West Ham's attempt to overturn Andy Carroll's three-match ban looks set to be resolved at a Football Association arbitration hearing this morning after the club threatened legal action.
West Ham's co-owner David Gold had warned that seeking "legal redress" was the only option after an appeal against the striker's suspension was dismissed. The FA, keen to keep the matter out of court, is said to have agreed to arbitration.
The Daily Mirror reports that a hearing will be held Friday morning and will feature a three-person panel, with West Ham and the FA choosing one member each and the chairman to be agreed upon. The verdict of such tribunals are made public but the proceedings remain confidential.
Carroll is due to miss tomorrow's Premier League match against Aston Villa and further fixtures against Norwich City and Southampton, after he was sent off by Howard Webb for violent conduct over an incident involving Swansea's Chico Flores.
West Ham are understood to have written a letter to the FA with their grievances after an independent regulatory commission threw out their appeal against the suspension on Tuesday. Gold confirmed that the club would be taking legal action, which if pursued could potentially result in a challenge through the court of arbitration for sport. The FA is confident that the correct procedures were applied but would not comment last night.
Gold said: "There is nowhere to go other than to seek some kind of legal redress. It's not ideal – the last thing I want to do is going to some kind of legal issue because I think it is a footballing issue. If we were mid-table we would probably get on with it but we are fighting for our lives to retain our Premiership status and we owe it to our fans, we owe it to ourselves. We are a club that understands there are rules and we abide by them. But you have every commentator and 80% of the media saying it wasn't a sending-off.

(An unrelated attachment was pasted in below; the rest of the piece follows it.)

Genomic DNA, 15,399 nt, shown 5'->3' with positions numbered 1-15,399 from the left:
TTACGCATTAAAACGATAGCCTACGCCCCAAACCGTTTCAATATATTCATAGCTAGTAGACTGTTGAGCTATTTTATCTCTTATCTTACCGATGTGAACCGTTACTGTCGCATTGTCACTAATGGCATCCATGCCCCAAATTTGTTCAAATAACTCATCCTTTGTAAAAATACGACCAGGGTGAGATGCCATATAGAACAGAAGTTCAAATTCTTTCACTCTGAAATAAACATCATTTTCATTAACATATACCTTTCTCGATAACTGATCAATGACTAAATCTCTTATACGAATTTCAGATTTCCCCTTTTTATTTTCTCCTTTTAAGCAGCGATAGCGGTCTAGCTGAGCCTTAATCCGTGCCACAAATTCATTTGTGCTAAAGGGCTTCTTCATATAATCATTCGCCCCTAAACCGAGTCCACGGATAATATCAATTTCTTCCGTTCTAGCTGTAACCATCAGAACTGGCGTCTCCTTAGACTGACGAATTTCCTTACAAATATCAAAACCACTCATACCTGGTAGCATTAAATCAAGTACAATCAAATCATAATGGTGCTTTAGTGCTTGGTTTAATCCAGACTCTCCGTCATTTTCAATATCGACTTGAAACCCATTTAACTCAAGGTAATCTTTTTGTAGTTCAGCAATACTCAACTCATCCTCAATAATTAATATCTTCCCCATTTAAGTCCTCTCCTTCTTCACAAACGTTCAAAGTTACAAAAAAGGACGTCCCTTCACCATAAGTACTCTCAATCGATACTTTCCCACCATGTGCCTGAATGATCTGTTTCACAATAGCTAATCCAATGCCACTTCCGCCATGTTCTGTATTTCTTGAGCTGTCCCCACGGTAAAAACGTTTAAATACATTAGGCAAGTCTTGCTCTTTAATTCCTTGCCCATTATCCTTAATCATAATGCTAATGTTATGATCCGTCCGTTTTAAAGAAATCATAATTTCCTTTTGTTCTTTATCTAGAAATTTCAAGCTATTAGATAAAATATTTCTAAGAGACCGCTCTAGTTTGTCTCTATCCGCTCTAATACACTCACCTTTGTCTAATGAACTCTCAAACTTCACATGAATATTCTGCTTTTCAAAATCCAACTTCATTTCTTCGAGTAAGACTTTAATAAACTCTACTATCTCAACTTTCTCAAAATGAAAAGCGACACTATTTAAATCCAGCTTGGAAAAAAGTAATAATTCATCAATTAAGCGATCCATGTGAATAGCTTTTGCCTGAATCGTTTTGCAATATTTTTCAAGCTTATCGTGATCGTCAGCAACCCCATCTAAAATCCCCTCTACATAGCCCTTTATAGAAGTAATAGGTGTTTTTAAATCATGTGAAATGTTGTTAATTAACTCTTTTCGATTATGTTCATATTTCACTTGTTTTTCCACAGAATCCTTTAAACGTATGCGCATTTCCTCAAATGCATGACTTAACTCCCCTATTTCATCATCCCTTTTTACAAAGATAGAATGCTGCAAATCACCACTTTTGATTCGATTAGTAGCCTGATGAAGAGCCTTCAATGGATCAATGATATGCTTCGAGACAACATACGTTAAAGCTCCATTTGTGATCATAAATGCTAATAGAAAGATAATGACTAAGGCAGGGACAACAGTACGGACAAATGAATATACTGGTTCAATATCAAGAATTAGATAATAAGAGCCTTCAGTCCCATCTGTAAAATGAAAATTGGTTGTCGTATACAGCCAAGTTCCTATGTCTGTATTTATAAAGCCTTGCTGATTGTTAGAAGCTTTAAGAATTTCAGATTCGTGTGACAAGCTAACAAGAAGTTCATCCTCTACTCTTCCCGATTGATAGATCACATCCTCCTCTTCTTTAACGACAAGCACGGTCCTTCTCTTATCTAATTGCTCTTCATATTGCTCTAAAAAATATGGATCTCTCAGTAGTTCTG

"We are upset, we feel we have been badly treated. We are hugely disappointed at the outcome of the process."
Flores, who was caught by Carroll's flailing arm during West Ham's 2-0 win, has claimed there was "aggression" in the challenge. However, Gold is adamant that Webb's decision was incorrect and that the loss of Carroll for three matches could prove critical. "You can see the impact he has on our club," said Gold. " I feel sorry for him as well. He was shrugging the guy off; OK, he has messed his hair up but I don't think you should get sent off for messing somebody's hair up."
The possibility of taking the matter to the high court was suggested, although all Premier League clubs agreed on the disciplinary appeal process at the beginning of the campaign.